Tải bản đầy đủ

Lecture Introduction to Computers: Chapter 5A - Peter Norton''s

McGraw­Hill Technology Education
McGraw­Hill Technology Education

Copyright © 2006 by The McGraw­Hill Companies, Inc. All rights reserved.
Copyright © 2006 by The McGraw­Hill Companies, Inc. All rights reserved.


Chapter 5A

Transforming Data Into
Information

McGraw­Hill Technology Education

Copyright © 2006 by The McGraw­Hill Companies, Inc. All rights reserved.


How Computers Represent Data
• Number systems
– A manner of counting
– Several different number systems exist


• Decimal number system
– Used by humans to count
– Contains ten distinct digits
– Digits combine to make larger numbers


How Computers Represent Data
• Binary number system
– Used by computers to count
– Two distinct digits, 0 and 1
– 0 and 1 combine to make numbers


How Computers Represent Data
• Bits and bytes
– Binary numbers are made of bits
– Bit represents a switch
– A byte is 8 bits
– Byte represents one character


How Computers Represent Data
• Text codes
– Converts letters into binary
– Standard codes necessary for data transfer
– ASCII
• American English symbols

– Extended ASCII
• Graphics and other symbols

– Unicode
• All languages on the planet


How Computers Process Data
• The CPU
– Central Processing Unit
– Brain of the computer


– Control unit
• Controls resources in computer
• Instruction set

– Arithmetic logic unit
• Simple math operations
• Registers


How Computers Process Data
• Machine cycles
– Steps by CPU to process data
– Instruction cycle
• CPU gets the instruction

– Execution cycle
• CPU performs the instruction

– Billions of cycles per second
– Pipelining processes more data
– Multitasking allows multiple instructions


How Computers Process Data
• Memory
– Stores open programs and data
– Small chips on the motherboard
– More memory makes a computer faster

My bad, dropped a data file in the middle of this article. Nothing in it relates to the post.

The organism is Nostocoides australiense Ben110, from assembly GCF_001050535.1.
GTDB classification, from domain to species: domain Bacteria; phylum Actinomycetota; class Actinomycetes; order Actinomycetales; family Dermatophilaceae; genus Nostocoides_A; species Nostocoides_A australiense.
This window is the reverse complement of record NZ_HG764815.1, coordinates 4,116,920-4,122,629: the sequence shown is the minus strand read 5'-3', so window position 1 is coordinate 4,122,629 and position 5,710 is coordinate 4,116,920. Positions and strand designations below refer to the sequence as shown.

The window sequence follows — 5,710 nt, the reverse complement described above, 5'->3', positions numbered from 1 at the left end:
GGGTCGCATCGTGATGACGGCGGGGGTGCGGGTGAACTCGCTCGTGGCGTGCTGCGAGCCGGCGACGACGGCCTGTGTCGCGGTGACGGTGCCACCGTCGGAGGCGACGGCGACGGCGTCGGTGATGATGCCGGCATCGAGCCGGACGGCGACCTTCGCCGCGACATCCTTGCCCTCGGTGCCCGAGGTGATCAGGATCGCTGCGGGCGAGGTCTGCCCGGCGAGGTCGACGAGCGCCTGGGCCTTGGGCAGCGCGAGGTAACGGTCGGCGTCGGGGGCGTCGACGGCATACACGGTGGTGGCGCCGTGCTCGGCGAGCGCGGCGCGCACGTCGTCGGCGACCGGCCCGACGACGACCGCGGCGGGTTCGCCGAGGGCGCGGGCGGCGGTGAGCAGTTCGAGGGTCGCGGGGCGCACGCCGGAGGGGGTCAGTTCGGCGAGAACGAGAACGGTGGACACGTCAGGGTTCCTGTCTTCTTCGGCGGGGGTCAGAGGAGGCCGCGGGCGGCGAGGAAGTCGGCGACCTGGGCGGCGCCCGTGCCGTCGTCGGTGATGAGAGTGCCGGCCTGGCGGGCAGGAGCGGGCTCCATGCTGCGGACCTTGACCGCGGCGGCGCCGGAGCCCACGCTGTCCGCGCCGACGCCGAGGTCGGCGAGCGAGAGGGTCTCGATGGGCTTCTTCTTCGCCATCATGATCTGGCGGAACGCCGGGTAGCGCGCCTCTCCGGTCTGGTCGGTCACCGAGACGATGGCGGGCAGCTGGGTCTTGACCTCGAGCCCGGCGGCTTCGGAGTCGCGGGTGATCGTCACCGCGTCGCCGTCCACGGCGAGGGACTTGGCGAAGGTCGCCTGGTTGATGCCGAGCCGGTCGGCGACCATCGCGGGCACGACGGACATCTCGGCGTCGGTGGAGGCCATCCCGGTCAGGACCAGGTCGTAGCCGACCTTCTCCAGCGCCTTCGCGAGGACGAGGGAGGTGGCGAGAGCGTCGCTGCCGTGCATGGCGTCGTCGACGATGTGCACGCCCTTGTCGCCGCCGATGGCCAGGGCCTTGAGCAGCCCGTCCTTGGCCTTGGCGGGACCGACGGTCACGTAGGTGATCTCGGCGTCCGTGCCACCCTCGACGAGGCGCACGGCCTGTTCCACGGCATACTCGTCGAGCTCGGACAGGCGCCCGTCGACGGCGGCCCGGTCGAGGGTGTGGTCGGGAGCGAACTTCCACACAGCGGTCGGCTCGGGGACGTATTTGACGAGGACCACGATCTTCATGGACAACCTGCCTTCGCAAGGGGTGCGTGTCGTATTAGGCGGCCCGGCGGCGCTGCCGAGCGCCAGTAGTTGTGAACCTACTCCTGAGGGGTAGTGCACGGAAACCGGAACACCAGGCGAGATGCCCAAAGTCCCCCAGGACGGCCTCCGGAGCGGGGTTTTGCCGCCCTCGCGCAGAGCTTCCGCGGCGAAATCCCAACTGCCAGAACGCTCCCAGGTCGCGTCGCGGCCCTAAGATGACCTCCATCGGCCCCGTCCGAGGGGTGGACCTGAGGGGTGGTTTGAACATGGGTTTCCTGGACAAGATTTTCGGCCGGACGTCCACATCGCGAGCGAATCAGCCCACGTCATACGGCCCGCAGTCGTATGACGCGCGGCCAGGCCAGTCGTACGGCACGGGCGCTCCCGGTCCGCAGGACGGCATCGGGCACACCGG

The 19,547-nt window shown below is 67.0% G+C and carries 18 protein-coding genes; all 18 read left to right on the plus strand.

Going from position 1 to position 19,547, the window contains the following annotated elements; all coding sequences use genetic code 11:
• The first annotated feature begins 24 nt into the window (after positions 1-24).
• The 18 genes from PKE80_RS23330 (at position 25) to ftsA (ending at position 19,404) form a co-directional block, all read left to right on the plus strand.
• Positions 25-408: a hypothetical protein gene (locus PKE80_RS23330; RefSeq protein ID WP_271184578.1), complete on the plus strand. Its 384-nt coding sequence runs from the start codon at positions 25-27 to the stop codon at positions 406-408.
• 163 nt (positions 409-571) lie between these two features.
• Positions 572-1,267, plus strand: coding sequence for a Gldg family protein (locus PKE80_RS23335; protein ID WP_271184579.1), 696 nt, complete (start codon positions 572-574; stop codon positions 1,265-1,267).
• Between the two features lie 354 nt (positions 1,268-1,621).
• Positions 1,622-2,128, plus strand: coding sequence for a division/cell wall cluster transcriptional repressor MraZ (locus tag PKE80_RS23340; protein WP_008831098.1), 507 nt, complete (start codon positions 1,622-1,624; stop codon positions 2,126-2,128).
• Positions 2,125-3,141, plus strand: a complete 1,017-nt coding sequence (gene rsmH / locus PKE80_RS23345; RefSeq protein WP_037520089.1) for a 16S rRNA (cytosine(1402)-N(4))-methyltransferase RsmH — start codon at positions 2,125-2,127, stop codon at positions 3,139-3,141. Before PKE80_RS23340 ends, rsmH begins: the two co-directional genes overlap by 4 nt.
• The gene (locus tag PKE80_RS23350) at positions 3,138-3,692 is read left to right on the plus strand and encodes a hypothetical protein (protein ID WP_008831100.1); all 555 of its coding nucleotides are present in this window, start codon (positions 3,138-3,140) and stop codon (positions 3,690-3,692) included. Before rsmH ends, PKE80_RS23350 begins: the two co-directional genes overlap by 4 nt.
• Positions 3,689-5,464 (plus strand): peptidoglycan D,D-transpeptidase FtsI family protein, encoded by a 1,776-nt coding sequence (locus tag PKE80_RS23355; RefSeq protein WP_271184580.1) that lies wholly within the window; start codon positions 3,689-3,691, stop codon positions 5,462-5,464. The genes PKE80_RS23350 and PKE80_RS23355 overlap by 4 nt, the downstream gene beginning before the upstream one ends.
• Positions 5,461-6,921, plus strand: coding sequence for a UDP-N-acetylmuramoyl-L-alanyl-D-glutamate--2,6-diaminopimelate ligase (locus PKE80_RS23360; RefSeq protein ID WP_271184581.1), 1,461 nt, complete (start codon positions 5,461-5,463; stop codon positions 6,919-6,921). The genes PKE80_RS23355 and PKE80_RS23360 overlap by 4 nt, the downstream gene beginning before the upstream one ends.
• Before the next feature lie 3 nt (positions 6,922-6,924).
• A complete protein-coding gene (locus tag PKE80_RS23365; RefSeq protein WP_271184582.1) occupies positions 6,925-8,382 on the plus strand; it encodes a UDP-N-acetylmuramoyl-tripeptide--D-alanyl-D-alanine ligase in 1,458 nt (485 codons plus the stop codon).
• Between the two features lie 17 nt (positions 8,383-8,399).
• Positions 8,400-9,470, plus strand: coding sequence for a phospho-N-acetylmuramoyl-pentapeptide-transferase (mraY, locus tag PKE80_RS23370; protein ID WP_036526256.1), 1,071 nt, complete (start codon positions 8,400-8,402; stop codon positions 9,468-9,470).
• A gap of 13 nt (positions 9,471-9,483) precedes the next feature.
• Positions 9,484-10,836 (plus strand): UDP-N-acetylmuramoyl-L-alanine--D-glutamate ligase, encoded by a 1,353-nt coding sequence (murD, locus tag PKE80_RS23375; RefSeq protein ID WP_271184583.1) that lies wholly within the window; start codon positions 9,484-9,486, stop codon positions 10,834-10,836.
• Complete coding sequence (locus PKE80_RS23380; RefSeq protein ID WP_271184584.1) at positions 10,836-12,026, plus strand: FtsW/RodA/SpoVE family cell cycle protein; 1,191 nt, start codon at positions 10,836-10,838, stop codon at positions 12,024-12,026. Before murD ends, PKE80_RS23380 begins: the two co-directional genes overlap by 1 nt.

How Computers Process Data
• Nonvolatile memory
– Holds data when power is off
– Read Only Memory (ROM)
– Basic Input Output System (BIOS)
– Power On Self Test (POST)


How Computers Process Data
• Flash memory
– Data is stored using physical switches
– Special form of nonvolatile memory
– Camera cards, USB key chains


How Computers Process Data
• Volatile memory
– Requires power to hold data
– Random Access Memory (RAM)
– Data in RAM has an address
– CPU reads data using the address
– CPU can read any address


Components affecting Speed


Affecting Processing Speed
• Registers
– Number of bits processor can handle
– Word size
– Larger indicates more powerful computer
– Increase by purchasing new CPU


Affecting Processing Speed
• Virtual RAM
– Computer is out of actual RAM
– File that emulates RAM
– Computer swaps data to virtual RAM
• Least recently used data is moved


Affecting Processing Speed
• The computer’s internal clock
– Quartz crystal
– Every tick causes a cycle
– Speeds measured in Hertz (Hz)
• Modern machines use Giga Hertz (GHz)


Affecting Processing Speed
• The bus
– Electronic pathway between components
– Expansion bus connects to peripherals
– System bus connects CPU and RAM
– Bus width is measured in bits
– Speed is tied to the clock


Affecting Processing Speed
• External bus standards
– Industry Standard Architecture (ISA)
– Local bus
– Peripheral control interface
– Accelerated graphics port
– Universal serial bus
– IEEE 1394 (FireWire)
– PC Card


Affecting Processing Speed
• Peripheral control interface (PCI)
– Connects modems and sound cards
– Found in most modern computers


Affecting Processing Speed
• Accelerated Graphics Port (AGP)
– Connects video card to motherboard
– Extremely fast bus
– Found in all modern computers


Affecting Processing Speed
• Universal Serial Bus (USB)
– Connects external devices
– Hot swappable
– Allows up to 127 devices
– Cameras, printers, and scanners


Affecting Processing Speed
• PC Card
– Used on laptops
– Hot swappable
– Devices are the size of a credit card


Affecting Processing Speed
• Cache memory
– Very fast memory
– Holds common or recently used data
– Speeds up computer processing
– Most computers have several caches
– L1 holds recently used data
– L2 holds upcoming data
– L3 holds possible upcoming data


Chapter 5A

End of Chapter

McGraw­Hill Technology Education

Copyright © 2006 by The McGraw­Hill Companies, Inc. All rights reserved.



Tài liệu bạn tìm kiếm đã sẵn sàng tải về

Tải bản đầy đủ ngay

×